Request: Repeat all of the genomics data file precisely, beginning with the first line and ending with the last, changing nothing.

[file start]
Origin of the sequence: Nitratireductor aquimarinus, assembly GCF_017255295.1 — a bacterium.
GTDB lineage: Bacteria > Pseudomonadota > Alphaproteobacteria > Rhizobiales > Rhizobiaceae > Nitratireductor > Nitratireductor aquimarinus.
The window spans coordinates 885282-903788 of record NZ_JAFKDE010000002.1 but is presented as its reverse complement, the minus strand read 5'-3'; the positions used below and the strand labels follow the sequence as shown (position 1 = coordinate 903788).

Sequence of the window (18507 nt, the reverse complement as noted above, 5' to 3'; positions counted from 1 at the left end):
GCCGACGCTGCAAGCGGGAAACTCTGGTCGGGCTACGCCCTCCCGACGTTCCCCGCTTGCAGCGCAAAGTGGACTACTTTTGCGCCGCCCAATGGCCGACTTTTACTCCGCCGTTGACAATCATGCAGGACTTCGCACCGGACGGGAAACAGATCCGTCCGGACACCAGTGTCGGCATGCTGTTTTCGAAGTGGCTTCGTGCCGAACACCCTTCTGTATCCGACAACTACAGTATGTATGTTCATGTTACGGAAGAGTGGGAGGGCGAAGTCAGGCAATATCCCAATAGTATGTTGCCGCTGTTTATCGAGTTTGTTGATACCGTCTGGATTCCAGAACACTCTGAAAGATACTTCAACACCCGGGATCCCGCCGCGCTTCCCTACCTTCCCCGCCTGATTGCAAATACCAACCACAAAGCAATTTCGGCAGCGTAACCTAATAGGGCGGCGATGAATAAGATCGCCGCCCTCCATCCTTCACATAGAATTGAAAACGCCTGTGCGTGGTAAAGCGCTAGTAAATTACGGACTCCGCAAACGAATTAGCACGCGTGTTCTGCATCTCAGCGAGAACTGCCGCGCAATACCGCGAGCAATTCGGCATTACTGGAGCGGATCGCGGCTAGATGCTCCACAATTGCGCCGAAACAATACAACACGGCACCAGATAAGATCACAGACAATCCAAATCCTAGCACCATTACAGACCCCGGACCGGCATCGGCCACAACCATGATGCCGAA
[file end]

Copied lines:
Origin of the sequence: Nitratireductor aquimarinus, assembly GCF_017255295.1 — a bacterium.
GTDB lineage: Bacteria > Pseudomonadota > Alphaproteobacteria > Rhizobiales > Rhizobiaceae > Nitratireductor > Nitratireductor aquimarinus.
The window spans coordinates 885282-903788 of record NZ_JAFKDE010000002.1 but is presented as its reverse complement, the minus strand read 5'-3'; the positions used below and the strand labels follow the sequence as shown (position 1 = coordinate 903788).

Sequence of the window (18507 nt, the reverse complement as noted above, 5' to 3'; positions counted from 1 at the left end):
GCCGACGCTGCAAGCGGGAAACTCTGGTCGGGCTACGCCCTCCCGACGTTCCCCGCTTGCAGCGCAAAGTGGACTACTTTTGCGCCGCCCAATGGCCGACTTTTACTCCGCCGTTGACAATCATGCAGGACTTCGCACCGGACGGGAAACAGATCCGTCCGGACACCAGTGTCGGCATGCTGTTTTCGAAGTGGCTTCGTGCCGAACACCCTTCTGTATCCGACAACTACAGTATGTATGTTCATGTTACGGAAGAGTGGGAGGGCGAAGTCAGGCAATATCCCAATAGTATGTTGCCGCTGTTTATCGAGTTTGTTGATACCGTCTGGATTCCAGAACACTCTGAAAGATACTTCAACACCCGGGATCCCGCCGCGCTTCCCTACCTTCCCCGCCTGATTGCAAATACCAACCACAAAGCAATTTCGGCAGCGTAACCTAATAGGGCGGCGATGAATAAGATCGCCGCCCTCCATCCTTCACATAGAATTGAAAACGCCTGTGCGTGGTAAAGCGCTAGTAAATTACGGACTCCGCAAACGAATTAGCACGCGTGTTCTGCATCTCAGCGAGAACTGCCGCGCAATACCGCGAGCAATTCGGCATTACTGGAGCGGATCGCGGCTAGATGCTCCACAATTGCGCCGAAACAATACAACACGGCACCAGATAAGATCACAGACAATCCAAATCCTAGCACCATTACAGACCCCGGACCGGCATCGGCCACAACCATGATGCCGAA